Prima Ballerina, Irina Kolesnikova visits Singapore this month with the St. Petersburg Ballet Theatre. Get ready to be spellbound says Charley Larcombe.
Describe your typical morning of diet, training and ritual:
My regime changes depending on whether I am performing or not. If I’m in the middle of a performing season I try to take a lot of rest. This means I might sleep until 10 or 11 in the morning – although that is hard to do as I have a four-year-old daughter. As soon as I get up, I do some stretching exercises. This is good for my body and also helps me to wake up! Breakfast is important for me so I will have eggs, cheese, some toast and tea. Then I will go to the theatre or studio and do a class with my coach and perhaps a rehearsal with my partner, to work on any issues from the previous night’s performance or perhaps to try out some new steps. After a performance, even though I can be exhausted, I wind down slowly, by having a good meal, maybe reading or watching TV. I’m ready for sleep by 1am.
How do you prepare for that evening’s performance?
I get to the theatre two hours before. This is my quiet time. I prepare slowly; I limber up and gradually do my hair and make-up, but the most important aspect of my preparation is getting into the mood of the character I’m about to portray. I definitely don’t like to be disturbed during these two hours of preparation; so, don’t knock on my dressing room door!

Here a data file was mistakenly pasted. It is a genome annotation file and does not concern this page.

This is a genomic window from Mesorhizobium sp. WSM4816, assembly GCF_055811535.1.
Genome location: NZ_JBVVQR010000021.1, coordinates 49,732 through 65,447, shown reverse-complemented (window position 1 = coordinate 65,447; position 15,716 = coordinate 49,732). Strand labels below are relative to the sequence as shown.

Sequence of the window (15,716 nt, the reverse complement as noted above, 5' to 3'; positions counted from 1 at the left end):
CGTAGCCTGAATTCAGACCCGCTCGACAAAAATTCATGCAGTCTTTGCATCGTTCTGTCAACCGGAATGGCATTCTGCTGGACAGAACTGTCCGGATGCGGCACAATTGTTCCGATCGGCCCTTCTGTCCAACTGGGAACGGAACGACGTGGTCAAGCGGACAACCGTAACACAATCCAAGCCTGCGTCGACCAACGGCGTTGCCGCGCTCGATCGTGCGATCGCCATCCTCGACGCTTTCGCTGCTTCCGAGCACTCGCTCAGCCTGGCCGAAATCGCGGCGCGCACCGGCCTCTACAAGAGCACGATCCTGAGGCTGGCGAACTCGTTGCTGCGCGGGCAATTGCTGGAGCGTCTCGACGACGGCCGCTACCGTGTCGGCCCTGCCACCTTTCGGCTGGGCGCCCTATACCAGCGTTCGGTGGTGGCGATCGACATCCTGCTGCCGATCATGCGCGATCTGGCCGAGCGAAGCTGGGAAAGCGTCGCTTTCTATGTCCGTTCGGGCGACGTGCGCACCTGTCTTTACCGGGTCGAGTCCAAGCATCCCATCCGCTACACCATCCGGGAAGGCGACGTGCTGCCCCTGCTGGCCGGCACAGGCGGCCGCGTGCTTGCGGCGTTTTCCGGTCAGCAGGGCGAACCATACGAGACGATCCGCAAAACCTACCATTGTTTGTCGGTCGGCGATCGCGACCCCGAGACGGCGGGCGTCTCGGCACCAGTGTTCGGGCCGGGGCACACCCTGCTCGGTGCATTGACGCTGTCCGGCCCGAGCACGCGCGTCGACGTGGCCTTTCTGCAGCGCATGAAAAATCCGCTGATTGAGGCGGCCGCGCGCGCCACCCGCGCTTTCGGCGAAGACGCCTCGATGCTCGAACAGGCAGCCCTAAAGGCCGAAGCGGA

What would you describe as the hardest aspect of your career?
When it comes to the physical part of my life, of course a dancer’s life is 99% a physical challenge; keeping fit and managing a constant diet (especially hard when on tour) is difficult. These are all a part of the career I have chosen and which I love. I don’t see the challenge as a burden… it’s part of the job.
Describe your feelings when you step out on stage.
I’m always a bit nervous for the few minutes before I step on stage but then if my pre-show preparation has gone smoothly, the role that I’m playing takes over and I, like the audience, can be transported into another world. I think of nothing but the ballet when I’m on stage.
Do you have a role model?
There are so many ballerinas who have influenced my work. As an artist, you absorb whatever you see and hear and try to mould all the influences into something unique to you alone. I have always greatly admired Maya Plisetskaya who was the legendary dancer of the Bolshoi. Maya was so very strong on and off stage. She was her own master; I like that.
How do you bring something new?
Every performance is different. The great challenge is to bring new aspects to every single performance to keep your character fresh, not just for the audience, but for one’s self too. So, I’d say every performance has something new – a new emotion, the glance of an eye, the toss of the head… these are the things that make one ballerina different from the next.
What advice would you offer to young ballerinas?
Work. Then work some more and then when you are totally exhausted, work some more again. There will be no success without work. Love music, study costuming, be interested in everything around you… you can draw on all of this for the next performance.
Catch the St. Peteresburg Ballet Theatre’s performance of Swan Lake from the 8th-13th May, at The MES Theatre at MediaCorp, 1 Stars Avenue, 138507.